Fox News Poll

Fox News Poll: Most voters say the government is broken

Oct.1 , 2013: The U.S. Capitol dome is seen on Capitol Hill.

Oct.1 , 2013: The U.S. Capitol dome is seen on Capitol Hill.  (Reuters)

A record number of Americans think the federal government is “broken.”   

Seventy-one percent of voters say so, while 21 percent say the government is working “just okay.”  Hardly any -- six percent -- think it’s working “pretty well,” according to a Fox News national poll released Thursday.

In addition, the new poll shows that the belief that Washington is broken is growing.  It’s up six percentage points since last year and up 13 points since 2010.

The “broken” sentiment is widespread:  majorities of both men (73 percent) and women (70 percent) feel that way, as do urban (65 percent) and rural voters (73 percent), and voters across all age groups.  

Most Republicans (81 percent) and independents (78 percent) say Washington needs an “Out of Order” sign.

The number of Democrats who say Washington is busted is up 12 points:  59 percent feel that way now.  It was 47 percent last year.  Another 29 percent of Democrats think the government is working okay and nine percent think it’s working well.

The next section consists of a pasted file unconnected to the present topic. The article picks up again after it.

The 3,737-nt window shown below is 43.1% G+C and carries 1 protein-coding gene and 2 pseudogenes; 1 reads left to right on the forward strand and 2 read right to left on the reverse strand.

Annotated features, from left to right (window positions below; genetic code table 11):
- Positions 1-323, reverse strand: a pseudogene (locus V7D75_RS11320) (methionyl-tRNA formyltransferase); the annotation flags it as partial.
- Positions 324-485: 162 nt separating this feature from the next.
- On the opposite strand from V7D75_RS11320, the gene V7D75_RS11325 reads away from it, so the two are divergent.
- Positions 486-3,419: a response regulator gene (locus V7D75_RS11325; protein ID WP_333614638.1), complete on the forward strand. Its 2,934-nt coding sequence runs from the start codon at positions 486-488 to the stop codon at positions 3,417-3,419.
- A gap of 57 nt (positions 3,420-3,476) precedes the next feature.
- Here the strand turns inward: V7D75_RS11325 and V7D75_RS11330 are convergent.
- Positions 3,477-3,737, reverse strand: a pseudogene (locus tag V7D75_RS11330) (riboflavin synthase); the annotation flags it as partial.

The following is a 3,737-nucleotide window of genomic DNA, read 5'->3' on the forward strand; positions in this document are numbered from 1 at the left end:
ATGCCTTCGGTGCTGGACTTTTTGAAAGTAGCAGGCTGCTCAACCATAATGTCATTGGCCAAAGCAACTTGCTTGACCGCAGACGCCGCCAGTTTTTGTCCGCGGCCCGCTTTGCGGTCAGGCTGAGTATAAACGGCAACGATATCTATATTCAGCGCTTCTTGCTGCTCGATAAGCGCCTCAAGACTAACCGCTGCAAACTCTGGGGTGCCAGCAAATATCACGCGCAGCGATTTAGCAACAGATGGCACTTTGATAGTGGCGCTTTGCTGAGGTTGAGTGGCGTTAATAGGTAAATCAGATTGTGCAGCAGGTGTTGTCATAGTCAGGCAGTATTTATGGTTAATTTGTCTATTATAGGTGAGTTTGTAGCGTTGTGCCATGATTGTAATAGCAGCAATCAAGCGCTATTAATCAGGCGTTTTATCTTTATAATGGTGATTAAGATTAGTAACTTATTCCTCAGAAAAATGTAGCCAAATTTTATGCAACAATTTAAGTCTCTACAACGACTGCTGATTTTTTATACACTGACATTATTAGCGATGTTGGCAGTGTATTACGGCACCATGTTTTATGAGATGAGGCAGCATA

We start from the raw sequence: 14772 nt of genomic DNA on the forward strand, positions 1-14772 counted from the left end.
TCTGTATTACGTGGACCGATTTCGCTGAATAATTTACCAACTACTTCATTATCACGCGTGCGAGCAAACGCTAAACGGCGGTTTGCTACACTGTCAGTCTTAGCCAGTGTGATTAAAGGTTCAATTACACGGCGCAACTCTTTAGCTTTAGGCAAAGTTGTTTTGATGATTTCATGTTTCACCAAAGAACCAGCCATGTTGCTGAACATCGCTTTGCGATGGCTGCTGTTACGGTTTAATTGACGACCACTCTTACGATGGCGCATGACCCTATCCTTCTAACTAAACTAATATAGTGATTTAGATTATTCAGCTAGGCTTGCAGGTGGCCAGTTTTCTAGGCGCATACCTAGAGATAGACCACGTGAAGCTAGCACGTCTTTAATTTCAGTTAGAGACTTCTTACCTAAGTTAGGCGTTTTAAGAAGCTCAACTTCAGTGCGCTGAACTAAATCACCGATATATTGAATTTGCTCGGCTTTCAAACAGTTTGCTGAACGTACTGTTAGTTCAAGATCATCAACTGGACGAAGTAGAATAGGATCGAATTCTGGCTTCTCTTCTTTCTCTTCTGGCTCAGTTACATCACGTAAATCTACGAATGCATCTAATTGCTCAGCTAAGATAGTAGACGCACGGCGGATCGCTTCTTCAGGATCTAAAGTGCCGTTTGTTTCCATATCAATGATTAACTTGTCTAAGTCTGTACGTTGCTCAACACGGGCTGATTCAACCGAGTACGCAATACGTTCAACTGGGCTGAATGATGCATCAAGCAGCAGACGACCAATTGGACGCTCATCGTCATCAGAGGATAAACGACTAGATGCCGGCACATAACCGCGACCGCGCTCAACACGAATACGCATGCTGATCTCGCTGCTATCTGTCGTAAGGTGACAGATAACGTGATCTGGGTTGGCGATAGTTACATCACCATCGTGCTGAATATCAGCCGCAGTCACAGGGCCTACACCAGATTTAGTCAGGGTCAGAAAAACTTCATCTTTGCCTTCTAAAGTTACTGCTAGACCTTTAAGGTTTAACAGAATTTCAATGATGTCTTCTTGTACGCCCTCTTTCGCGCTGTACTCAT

Along with Democrats, voters under age 30 and black voters are among the least likely to say government is broken and among the most likely to say it is working okay.  

Even so, the portion of young voters who say the government is broken is up 14 points since last year.  

Nearly a third of young voters think that Washington is working okay (31 percent).  That’s about twice the number of seniors who hold this opinion:  17 percent of those ages 65 and over say government is working okay, while 71 percent think it’s broken.

The Fox News poll is based on landline and cell phone interviews with 1,027 randomly chosen registered voters nationwide and was conducted under the joint direction of Anderson Robbins Research (D) and Shaw & Company Research (R) from December 14-16, 2013.  The full poll has a margin of sampling error of plus or minus three percentage points.